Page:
Agreement Granting “Perpetual” License Does Not Authorize Past Use of Copyrighted Work

The court denied defendant’s motion for summary judgment on defendant’s license defense because the parties’ “perpetual” license agreement did not authorize past use of the copyrighted work. “⁠[Defendant] relies on the Merriam-Webster Dictionary definition of ‘perpetual,’ which is ‘valid for all time,’ to assert that the license authorized all uses by [defendant] regardless of time. But . . . [another] definition suggests that holding an office or ‘something’ continues into the future for an unlimited time. An individual cannot hold a ‘perpetual’ office retroactively to the time of their birth, but rather, they can hold an office from the time they enter office and into the future. In the legal world, the word ‘retroactive’ is commonly used to denote something that will apply into the past. The license agreement did not state that authorization to use the [photo] was retroactive. In order for a license to apply retroactively, such authorization must be clearly stated.”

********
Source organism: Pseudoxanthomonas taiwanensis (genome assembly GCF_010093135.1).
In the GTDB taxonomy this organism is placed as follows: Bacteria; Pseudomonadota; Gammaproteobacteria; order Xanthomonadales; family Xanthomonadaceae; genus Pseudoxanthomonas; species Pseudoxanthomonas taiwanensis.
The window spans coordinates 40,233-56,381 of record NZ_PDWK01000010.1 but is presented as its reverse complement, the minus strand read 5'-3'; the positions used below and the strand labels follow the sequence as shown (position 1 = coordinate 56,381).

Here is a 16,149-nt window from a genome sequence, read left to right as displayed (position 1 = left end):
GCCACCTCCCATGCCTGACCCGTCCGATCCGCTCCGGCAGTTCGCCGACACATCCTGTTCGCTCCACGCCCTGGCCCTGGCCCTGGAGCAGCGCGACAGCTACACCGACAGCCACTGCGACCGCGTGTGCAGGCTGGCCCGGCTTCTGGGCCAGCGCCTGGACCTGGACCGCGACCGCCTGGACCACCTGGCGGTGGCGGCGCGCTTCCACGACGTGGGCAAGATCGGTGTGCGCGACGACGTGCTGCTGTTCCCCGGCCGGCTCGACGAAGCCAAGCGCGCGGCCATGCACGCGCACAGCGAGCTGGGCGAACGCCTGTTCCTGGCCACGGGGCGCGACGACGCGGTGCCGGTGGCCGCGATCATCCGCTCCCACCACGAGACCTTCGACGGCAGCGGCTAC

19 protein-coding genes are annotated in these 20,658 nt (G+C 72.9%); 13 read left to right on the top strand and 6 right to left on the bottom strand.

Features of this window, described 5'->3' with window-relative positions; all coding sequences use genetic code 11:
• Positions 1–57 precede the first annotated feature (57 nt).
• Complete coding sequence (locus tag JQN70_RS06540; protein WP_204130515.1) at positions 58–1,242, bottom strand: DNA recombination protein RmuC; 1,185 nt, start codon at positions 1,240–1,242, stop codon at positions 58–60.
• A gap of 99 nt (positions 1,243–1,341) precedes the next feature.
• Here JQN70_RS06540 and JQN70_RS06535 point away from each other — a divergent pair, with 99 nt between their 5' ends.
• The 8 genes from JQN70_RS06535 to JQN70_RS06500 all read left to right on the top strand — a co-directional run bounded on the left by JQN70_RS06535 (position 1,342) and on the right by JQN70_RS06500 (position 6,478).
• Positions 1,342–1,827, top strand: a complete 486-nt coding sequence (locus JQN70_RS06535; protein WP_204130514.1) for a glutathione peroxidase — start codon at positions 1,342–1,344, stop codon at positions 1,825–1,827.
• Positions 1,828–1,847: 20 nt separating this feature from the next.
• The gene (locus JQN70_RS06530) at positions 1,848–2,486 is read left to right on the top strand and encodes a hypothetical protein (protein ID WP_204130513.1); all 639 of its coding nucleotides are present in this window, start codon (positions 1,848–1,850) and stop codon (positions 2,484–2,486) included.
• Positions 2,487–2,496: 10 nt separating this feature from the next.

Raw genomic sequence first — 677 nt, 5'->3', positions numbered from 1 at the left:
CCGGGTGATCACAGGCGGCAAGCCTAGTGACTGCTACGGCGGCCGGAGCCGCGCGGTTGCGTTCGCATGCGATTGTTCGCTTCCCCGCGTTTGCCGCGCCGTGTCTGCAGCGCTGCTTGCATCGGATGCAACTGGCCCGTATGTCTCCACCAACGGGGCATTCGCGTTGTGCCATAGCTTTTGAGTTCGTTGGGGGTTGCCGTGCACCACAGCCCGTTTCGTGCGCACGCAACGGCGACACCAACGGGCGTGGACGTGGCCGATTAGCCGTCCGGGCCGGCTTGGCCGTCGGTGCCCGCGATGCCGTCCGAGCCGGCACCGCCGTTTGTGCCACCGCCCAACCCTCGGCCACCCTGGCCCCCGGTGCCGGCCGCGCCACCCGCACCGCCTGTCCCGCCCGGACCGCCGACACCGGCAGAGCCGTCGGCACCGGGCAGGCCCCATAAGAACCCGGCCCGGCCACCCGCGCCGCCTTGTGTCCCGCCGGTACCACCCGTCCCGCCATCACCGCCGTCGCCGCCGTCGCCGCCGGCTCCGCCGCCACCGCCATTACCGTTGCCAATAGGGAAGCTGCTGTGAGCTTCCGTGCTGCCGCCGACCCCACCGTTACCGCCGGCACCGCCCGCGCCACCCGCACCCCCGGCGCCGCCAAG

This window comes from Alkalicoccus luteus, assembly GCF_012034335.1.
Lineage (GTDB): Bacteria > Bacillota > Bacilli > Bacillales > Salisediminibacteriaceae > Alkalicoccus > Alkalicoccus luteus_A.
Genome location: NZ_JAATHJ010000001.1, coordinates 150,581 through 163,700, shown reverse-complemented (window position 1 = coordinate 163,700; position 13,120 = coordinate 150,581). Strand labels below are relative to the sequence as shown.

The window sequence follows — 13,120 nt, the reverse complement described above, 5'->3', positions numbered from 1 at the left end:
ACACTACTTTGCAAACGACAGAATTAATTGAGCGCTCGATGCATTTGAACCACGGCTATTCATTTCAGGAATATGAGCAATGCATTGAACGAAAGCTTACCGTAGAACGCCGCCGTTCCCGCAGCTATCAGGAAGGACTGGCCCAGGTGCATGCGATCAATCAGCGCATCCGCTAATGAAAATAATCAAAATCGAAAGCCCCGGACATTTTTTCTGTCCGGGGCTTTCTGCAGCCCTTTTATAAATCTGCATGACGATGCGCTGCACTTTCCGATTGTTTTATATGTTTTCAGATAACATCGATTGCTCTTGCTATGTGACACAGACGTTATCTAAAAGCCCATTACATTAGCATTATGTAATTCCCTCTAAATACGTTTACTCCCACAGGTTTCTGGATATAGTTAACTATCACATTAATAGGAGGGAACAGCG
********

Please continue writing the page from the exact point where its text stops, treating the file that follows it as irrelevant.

Bell v. Carmen Commercial Real Estate Services, 1-16-cv-01174 (INSD 2018-01-08, Order) (Tanya Walton Pratt)

2018-01-10T12:46:04+00:00 January 10th, 2018|Copyright, Docket Report|